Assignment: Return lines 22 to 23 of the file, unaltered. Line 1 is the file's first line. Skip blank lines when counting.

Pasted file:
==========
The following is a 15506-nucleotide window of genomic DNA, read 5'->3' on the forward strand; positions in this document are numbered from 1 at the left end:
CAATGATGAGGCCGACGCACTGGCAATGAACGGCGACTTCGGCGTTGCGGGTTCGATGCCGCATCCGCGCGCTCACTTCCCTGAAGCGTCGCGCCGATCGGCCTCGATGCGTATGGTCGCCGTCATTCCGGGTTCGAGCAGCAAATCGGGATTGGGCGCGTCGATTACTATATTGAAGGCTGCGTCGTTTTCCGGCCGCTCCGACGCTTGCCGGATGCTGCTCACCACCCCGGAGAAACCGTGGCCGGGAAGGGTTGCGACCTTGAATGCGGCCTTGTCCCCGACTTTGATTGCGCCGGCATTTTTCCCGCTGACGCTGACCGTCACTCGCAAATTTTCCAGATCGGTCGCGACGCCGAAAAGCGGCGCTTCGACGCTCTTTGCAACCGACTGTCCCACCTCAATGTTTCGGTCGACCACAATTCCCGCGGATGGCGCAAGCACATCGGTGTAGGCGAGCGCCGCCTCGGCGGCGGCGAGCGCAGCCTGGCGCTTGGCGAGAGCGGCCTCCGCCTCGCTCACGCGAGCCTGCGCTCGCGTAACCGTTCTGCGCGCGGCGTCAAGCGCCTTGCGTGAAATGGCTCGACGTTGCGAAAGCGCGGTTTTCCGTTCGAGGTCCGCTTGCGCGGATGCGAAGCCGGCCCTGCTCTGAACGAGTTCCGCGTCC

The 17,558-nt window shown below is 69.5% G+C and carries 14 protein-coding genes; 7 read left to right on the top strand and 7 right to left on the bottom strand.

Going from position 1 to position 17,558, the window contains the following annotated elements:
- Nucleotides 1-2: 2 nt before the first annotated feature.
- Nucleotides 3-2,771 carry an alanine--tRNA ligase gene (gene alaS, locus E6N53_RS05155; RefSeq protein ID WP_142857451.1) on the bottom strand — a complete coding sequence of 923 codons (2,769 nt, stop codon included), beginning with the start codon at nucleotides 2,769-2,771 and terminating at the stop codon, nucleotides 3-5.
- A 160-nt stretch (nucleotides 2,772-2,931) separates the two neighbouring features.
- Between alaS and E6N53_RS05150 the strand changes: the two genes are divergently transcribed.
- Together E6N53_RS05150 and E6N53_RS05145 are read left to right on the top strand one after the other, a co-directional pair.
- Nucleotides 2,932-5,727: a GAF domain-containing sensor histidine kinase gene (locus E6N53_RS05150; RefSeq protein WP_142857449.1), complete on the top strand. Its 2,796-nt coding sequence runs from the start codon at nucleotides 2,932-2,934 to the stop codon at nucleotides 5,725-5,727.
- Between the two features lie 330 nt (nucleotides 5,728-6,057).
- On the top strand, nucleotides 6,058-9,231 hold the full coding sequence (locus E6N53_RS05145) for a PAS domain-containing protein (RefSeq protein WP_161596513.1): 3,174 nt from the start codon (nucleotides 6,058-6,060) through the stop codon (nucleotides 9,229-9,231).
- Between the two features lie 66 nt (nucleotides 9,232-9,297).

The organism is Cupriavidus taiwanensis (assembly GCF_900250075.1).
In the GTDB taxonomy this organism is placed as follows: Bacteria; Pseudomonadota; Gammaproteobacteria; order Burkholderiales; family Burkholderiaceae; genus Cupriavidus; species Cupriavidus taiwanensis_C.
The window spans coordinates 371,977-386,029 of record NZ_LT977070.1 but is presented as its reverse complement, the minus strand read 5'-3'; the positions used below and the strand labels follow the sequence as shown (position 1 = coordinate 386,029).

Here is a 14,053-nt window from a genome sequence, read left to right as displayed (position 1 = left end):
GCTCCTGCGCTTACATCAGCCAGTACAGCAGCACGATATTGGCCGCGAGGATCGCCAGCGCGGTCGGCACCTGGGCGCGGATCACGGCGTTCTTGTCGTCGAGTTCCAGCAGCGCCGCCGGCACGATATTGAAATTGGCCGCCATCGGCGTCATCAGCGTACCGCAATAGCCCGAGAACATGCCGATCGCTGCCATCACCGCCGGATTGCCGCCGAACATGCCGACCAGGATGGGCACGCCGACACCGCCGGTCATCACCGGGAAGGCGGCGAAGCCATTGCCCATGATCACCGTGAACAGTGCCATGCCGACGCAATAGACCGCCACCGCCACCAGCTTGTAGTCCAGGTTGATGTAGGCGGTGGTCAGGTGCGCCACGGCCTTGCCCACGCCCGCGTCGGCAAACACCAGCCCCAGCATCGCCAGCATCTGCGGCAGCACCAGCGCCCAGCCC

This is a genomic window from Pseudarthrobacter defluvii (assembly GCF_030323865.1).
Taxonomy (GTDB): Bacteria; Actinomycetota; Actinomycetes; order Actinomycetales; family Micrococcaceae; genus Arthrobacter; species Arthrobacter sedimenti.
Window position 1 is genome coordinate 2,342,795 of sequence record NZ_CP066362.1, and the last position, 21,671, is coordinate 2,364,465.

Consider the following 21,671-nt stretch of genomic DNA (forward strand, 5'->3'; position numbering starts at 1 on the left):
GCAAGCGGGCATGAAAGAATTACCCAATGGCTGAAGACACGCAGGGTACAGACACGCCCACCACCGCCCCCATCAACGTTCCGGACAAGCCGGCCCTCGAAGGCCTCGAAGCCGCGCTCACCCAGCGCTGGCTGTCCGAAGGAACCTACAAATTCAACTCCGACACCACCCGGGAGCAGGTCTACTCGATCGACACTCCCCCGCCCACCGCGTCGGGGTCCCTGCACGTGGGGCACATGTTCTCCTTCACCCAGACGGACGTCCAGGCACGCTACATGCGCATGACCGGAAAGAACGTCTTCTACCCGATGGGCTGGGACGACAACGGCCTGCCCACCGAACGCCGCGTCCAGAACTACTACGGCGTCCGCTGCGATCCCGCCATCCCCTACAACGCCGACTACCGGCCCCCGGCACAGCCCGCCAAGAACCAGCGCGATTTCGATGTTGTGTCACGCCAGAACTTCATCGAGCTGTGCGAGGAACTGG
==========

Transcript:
Consider the following 21,671-nt stretch of genomic DNA (forward strand, 5'->3'; position numbering starts at 1 on the left):
GCAAGCGGGCATGAAAGAATTACCCAATGGCTGAAGACACGCAGGGTACAGACACGCCCACCACCGCCCCCATCAACGTTCCGGACAAGCCGGCCCTCGAAGGCCTCGAAGCCGCGCTCACCCAGCGCTGGCTGTCCGAAGGAACCTACAAATTCAACTCCGACACCACCCGGGAGCAGGTCTACTCGATCGACACTCCCCCGCCCACCGCGTCGGGGTCCCTGCACGTGGGGCACATGTTCTCCTTCACCCAGACGGACGTCCAGGCACGCTACATGCGCATGACCGGAAAGAACGTCTTCTACCCGATGGGCTGGGACGACAACGGCCTGCCCACCGAACGCCGCGTCCAGAACTACTACGGCGTCCGCTGCGATCCCGCCATCCCCTACAACGCCGACTACCGGCCCCCGGCACAGCCCGCCAAGAACCAGCGCGATTTCGATGTTGTGTCACGCCAGAACTTCATCGAGCTGTGCGAGGAACTGG